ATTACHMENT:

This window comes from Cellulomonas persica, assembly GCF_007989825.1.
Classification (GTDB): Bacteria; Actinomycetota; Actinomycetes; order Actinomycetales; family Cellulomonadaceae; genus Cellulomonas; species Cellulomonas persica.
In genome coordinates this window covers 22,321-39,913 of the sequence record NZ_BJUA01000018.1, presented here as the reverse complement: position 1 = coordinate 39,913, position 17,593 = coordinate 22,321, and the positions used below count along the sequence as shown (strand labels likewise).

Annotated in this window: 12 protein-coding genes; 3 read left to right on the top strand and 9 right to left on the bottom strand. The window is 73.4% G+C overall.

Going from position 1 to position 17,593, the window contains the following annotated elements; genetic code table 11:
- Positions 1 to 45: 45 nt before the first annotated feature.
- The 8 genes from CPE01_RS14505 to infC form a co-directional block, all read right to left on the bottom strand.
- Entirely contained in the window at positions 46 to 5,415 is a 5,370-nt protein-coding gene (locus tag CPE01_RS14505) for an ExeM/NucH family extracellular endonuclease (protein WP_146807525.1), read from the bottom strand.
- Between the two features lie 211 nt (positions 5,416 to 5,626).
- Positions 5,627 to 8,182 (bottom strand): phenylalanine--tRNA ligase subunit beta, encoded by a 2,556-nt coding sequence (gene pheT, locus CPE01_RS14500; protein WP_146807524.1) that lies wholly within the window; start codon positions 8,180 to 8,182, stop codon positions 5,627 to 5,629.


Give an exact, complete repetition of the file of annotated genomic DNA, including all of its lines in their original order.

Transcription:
This window comes from Cellulomonas persica, assembly GCF_007989825.1.
Classification (GTDB): Bacteria; Actinomycetota; Actinomycetes; order Actinomycetales; family Cellulomonadaceae; genus Cellulomonas; species Cellulomonas persica.
In genome coordinates this window covers 22,321-39,913 of the sequence record NZ_BJUA01000018.1, presented here as the reverse complement: position 1 = coordinate 39,913, position 17,593 = coordinate 22,321, and the positions used below count along the sequence as shown (strand labels likewise).

Annotated in this window: 12 protein-coding genes; 3 read left to right on the top strand and 9 right to left on the bottom strand. The window is 73.4% G+C overall.

Going from position 1 to position 17,593, the window contains the following annotated elements; genetic code table 11:
- Positions 1 to 45: 45 nt before the first annotated feature.
- The 8 genes from CPE01_RS14505 to infC form a co-directional block, all read right to left on the bottom strand.
- Entirely contained in the window at positions 46 to 5,415 is a 5,370-nt protein-coding gene (locus tag CPE01_RS14505) for an ExeM/NucH family extracellular endonuclease (protein WP_146807525.1), read from the bottom strand.
- Between the two features lie 211 nt (positions 5,416 to 5,626).
- Positions 5,627 to 8,182 (bottom strand): phenylalanine--tRNA ligase subunit beta, encoded by a 2,556-nt coding sequence (gene pheT, locus CPE01_RS14500; protein WP_146807524.1) that lies wholly within the window; start codon positions 8,180 to 8,182, stop codon positions 5,627 to 5,629.